Date February 2021
- The toy industry fared well with many families quarantined at home during the COVID-19 pandemic. Toy sales increased 19.1% in the first three quarters of 2020.
- Toy giants Mattel and Hasbro experienced exponential growth for the holidays beating analyst expectations.
- Sustainable toy trends are gaining traction as consumers become more environmentally conscious and willing to pay for eco-friendly toys.
- Educational toys remain popular and YouTube and other media continue to drive demand and sales.
approximate net recovery on cost
Pandemic Boosts Toy Sales: The toy industry fared well in 2020 amid the COVID-19 pandemic. Growth was driven in large part by widespread lockdowns and school closures, which forced many families to stay home. From January through mid-March, total toy sales were flat; however, sales increased 17% in the weeks following once non-essential businesses and schools had largely closed in late March. This initial boost was aided by an additional 27% increase in total sales from April 19 to August 1 when federal stimulus checks were distributed.
Despite supply chain disruptions in most economies, sales of outdoor and sports toys grew 31%, games and puzzles grew 42% and building sets grew 30% in the first three quarters of 2020, according to data from market research company the NPD Group (NPD). Outdoor and sports toys, which represented 36% of sales, remained the industry’s largest category, with almost $3.5 billion in sales for the same period. NPD data showed overall toy sales increased by$2.2 billion, or 19.1%, to $13.7 billion in the first three quarters of 2020 given the increase in demand.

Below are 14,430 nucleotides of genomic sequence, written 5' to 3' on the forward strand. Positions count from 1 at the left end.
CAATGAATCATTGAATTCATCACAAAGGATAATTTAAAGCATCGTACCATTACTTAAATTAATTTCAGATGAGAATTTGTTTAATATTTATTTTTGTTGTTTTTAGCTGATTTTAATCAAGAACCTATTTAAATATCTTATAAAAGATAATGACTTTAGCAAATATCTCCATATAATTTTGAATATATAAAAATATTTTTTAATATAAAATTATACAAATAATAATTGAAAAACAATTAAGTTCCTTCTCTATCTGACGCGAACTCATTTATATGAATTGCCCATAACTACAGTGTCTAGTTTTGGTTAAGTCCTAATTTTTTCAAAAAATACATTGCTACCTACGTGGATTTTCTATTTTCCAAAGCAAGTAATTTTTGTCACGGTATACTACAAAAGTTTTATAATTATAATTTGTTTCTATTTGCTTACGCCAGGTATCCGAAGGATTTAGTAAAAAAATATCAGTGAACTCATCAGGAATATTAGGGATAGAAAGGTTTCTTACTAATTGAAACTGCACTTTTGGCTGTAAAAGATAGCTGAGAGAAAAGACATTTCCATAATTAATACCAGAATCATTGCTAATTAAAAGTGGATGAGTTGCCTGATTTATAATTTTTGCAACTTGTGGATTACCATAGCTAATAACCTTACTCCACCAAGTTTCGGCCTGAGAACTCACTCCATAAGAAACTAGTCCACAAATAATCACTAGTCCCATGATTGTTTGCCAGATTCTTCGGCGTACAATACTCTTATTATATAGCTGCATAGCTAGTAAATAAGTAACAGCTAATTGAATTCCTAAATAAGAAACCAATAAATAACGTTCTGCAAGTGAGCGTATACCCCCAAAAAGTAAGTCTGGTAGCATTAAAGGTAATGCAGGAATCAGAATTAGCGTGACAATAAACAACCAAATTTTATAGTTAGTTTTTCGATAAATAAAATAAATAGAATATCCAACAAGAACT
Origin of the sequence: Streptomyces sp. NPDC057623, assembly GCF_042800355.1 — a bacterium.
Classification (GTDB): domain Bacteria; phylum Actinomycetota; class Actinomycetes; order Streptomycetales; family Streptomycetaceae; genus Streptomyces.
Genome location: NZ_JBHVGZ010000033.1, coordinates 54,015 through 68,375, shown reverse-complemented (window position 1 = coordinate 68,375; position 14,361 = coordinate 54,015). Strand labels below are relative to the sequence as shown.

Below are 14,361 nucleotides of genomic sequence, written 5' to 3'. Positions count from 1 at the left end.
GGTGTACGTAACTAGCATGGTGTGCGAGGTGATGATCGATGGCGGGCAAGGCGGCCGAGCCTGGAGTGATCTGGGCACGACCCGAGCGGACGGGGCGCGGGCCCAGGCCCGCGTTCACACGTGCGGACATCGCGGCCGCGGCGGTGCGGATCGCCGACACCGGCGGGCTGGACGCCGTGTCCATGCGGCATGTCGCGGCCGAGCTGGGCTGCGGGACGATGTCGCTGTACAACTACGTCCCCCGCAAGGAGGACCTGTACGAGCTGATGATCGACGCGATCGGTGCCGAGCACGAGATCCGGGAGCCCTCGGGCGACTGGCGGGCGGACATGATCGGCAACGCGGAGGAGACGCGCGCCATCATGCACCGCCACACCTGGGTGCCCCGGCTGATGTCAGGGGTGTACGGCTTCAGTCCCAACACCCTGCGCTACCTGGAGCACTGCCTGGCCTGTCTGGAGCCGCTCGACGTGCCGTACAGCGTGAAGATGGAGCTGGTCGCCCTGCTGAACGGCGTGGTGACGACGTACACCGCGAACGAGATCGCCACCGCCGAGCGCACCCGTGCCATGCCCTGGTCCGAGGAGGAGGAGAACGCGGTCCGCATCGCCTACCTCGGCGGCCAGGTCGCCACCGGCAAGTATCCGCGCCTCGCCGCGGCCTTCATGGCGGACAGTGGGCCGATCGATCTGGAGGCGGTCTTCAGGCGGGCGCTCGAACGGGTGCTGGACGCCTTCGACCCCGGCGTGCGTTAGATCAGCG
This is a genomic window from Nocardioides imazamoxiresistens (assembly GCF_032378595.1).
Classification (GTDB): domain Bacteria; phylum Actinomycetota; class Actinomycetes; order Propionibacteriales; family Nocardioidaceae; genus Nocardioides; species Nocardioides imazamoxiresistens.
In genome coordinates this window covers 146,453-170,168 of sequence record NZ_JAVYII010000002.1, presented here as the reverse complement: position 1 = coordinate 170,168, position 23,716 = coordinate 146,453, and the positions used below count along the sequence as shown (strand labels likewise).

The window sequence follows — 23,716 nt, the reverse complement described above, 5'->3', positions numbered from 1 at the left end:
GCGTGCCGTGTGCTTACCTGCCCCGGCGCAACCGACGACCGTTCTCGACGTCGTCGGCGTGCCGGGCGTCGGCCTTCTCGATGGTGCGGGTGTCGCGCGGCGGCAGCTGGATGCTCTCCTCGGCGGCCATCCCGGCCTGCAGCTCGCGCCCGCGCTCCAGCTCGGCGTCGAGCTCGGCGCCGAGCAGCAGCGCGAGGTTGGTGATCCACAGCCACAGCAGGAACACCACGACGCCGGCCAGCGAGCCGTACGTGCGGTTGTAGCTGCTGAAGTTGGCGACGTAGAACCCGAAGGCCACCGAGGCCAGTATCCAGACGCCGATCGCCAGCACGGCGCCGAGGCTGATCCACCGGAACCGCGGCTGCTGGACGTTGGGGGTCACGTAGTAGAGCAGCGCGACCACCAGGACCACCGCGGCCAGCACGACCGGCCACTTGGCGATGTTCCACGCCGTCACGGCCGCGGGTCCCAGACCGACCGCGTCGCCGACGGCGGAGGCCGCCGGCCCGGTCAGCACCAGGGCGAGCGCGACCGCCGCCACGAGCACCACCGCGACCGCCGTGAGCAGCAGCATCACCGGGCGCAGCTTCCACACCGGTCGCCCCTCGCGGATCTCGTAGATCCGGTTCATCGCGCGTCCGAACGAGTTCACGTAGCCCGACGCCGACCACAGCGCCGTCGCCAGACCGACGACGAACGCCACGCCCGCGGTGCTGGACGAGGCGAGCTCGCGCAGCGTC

Holiday sales did not disappoint and largely beat projections for the segment. Toy giant Mattel experienced its best end-of-the-year quarter in more than 10 years after toy sales increased by double digits in the fourth quarter of 2020, outpacing the industry, according to CEO Ynon Kreiz. Mattel’s overall net sales increased 10% to $1.63 billion for the quarter ended December 31, 2020, beating estimates of $1.58 billion, according to market data company Refinitiv. Sales for Barbie, Mattel’s biggest brand, posted the largest growth of the company’s product lines, with sales surging 16% year over year. Mattel’s Hot Wheels also grew 13% in the fourth quarter.
Similarly, Hasbro reported a 3.6% increase in comparable holiday quarter revenue over 2019, also beating analysts’ estimates. According to NPD, the industry’s top selling toys of the first three quarters of 2020 included products from L.O.L. Surprise!, Barbie, Star Wars, Marvel Universe, Pokémon, Disney Frozen, Nerf, Hot Wheels, Little Tikes and Paw Patrol. Combined, the top 10 products grew 29% from 2019. Amazon Prime Day also contributed to industry growth. The annual shopping event was pushed back from its traditional mid-July date to mid-October, benefiting from the extended online holiday season and generating a sales increase of 54% over 2019.
Gordon Brothers has observed some hot items in out of stock positions over the course of the year and into the holiday period, including popular Lego sets, puzzles, games, and outdoor toys. These are indicative of some lingering supply issues as consumers continue to entertain their kids largely at home.